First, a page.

The Taiwan Space Union was yesterday inaugurated at National Central University (NCU), with the aim to facilitate the development of space research in the nation.
The union currently comprises NCU, National Cheng Kung University (NCKU) and Academia Sinica, while it would recruit more members subsequently, the Ministry of Science and Technology said.
The union’s name plate was unveiled by Deputy Minister of Science and Technology Lin Minn-tsong (林敏聰), along with NCU President Jou Jing-yang (周景揚), NCKU President Jenny Su (蘇慧貞) and other scientists at NCU campus in Taoyuan, where they met for a two-day workshop that ends today.
The union’s founding chairman is Ip Wing-huen (葉永烜), a member of Academia Sinica and a professor at NCU who participated in the early planning stages of the Cassini-Huygens space mission, jointly conducted by NASA, the European Space Agency and the Italian Space Agency to research the Saturn system.
Ip also initiated the establishment of the union, as he at a workshop in January suggested to form a think tank to support the nation’s space research efforts and later obtained support from the ministry, said union executive secretary Charles Lin (林建宏), a professor at NCKU.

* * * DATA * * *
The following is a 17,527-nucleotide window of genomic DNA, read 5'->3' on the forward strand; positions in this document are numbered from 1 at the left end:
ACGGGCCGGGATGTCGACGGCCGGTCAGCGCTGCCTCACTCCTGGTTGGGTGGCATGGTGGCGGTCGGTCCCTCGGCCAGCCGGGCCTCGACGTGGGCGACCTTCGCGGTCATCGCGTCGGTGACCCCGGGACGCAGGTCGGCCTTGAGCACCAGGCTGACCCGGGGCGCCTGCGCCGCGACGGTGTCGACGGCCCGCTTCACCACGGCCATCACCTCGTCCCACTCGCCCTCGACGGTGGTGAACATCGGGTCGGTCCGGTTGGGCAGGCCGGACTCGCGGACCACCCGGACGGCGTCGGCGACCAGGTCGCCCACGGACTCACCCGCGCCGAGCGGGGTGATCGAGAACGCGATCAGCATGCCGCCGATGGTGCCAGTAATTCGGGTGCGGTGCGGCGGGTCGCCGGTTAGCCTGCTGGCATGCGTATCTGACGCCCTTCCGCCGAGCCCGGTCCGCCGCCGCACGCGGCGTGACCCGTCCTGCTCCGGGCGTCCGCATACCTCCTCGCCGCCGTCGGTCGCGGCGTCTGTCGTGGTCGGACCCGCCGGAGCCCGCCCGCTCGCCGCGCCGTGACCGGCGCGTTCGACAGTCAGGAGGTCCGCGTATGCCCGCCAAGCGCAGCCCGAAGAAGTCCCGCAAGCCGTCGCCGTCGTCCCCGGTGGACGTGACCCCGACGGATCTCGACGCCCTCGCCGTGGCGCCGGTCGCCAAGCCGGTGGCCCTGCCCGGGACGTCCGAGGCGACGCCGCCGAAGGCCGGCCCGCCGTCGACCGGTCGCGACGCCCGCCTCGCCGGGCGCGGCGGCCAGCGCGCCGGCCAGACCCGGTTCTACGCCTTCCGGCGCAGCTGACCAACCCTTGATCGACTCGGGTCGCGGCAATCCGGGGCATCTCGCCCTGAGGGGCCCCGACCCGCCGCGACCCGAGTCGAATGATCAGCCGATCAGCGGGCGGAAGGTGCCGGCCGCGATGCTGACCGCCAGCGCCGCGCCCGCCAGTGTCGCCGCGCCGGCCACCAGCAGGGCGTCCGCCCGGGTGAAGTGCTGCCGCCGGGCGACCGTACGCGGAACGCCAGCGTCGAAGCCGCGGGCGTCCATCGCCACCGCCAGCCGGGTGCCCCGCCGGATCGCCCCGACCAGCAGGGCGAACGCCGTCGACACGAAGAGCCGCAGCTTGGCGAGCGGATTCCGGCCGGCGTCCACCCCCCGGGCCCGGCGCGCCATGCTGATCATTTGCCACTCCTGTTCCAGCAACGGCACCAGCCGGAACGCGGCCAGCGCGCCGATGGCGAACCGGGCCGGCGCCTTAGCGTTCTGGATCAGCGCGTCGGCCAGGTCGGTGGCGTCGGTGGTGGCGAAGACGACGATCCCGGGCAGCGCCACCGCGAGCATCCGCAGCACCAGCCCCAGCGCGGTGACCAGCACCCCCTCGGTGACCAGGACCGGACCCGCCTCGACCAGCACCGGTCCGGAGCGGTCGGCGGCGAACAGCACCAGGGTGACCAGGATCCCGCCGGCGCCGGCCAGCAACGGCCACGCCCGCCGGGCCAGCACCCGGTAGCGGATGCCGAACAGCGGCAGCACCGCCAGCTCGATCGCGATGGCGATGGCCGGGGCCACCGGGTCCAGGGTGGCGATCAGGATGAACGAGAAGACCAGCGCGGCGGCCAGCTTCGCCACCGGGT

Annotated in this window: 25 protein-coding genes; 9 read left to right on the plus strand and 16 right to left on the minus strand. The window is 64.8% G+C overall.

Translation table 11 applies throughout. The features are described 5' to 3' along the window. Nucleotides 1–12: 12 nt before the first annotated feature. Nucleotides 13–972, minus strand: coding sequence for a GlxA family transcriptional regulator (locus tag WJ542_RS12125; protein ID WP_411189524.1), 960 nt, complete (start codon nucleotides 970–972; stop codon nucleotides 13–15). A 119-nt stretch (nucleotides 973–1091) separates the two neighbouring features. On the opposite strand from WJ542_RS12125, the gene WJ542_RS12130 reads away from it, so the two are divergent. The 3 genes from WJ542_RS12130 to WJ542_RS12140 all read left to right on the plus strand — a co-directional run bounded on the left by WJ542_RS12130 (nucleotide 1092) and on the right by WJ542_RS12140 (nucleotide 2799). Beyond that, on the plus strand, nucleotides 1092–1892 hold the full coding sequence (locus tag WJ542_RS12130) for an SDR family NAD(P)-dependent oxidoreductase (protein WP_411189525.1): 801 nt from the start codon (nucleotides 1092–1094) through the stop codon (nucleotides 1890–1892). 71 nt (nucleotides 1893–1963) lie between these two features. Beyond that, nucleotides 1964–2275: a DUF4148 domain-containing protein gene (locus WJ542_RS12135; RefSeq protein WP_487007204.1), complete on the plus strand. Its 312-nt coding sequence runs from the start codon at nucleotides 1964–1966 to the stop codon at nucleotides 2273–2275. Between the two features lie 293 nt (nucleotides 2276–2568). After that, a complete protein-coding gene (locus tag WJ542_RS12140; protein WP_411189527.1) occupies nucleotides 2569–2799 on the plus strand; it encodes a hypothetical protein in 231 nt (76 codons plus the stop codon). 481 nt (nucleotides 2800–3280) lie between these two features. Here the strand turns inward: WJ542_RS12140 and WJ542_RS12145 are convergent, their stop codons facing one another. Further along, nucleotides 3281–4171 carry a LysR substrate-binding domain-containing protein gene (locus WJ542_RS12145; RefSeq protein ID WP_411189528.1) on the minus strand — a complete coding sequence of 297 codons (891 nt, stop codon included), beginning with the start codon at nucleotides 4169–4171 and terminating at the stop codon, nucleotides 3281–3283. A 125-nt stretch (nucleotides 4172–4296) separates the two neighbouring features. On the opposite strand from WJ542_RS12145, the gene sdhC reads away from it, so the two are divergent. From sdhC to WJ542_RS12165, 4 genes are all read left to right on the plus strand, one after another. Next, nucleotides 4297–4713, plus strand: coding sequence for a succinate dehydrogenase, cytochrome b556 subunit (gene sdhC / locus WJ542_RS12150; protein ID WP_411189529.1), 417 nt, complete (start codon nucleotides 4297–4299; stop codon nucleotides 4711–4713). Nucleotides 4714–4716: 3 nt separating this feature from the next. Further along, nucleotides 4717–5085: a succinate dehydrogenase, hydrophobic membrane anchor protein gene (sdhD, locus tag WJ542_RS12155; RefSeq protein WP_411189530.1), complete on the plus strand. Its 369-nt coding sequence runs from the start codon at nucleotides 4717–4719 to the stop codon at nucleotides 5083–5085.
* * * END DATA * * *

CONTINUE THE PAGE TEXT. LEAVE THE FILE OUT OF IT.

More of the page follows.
“In the US, there is an organization called the Universities Space Research Association, which helps NASA develop its missions,” he said.
In a similar vein, Lin Minn-tsong has instructed the union to draft a white paper on the nation’s satellite science development goals for the next decade, he added.
The union would work in partnership with the National Space Organization (NSPO), which is in support of the new think tank, he said.
The NSPO is mainly composed of engineers, while the post of its chief scientist has been vacant since Liu Jann-yen (劉正彥), a professor at NCU, resigned in 2015.
Asked if the union is to fill the void, the ministry said that the union serves as a communication platform for strengthening partnership among institutions without influencing their operations.
The union aims to gather opinions, and help form and guide policymaking, it added.
The new think tank comprises four divisions tasked with data analysis and software development, engineering and experimental instrument development, promoting international cooperation, and forward-looking planning, the ministry said.
The Taiwan Space Industry Development Association, established in February last year, would be a mutually complementary partner of the union and facilitate the commercialization of academic research, it said.
In related news, a space development draft act was last month announced by the ministry, aimed at making the NSPO independent from the National Applied Research Laboratories.
While the bill’s notification period ended on Nov. 5, the ministry has yet to obtain the Cabinet’s approval for it.
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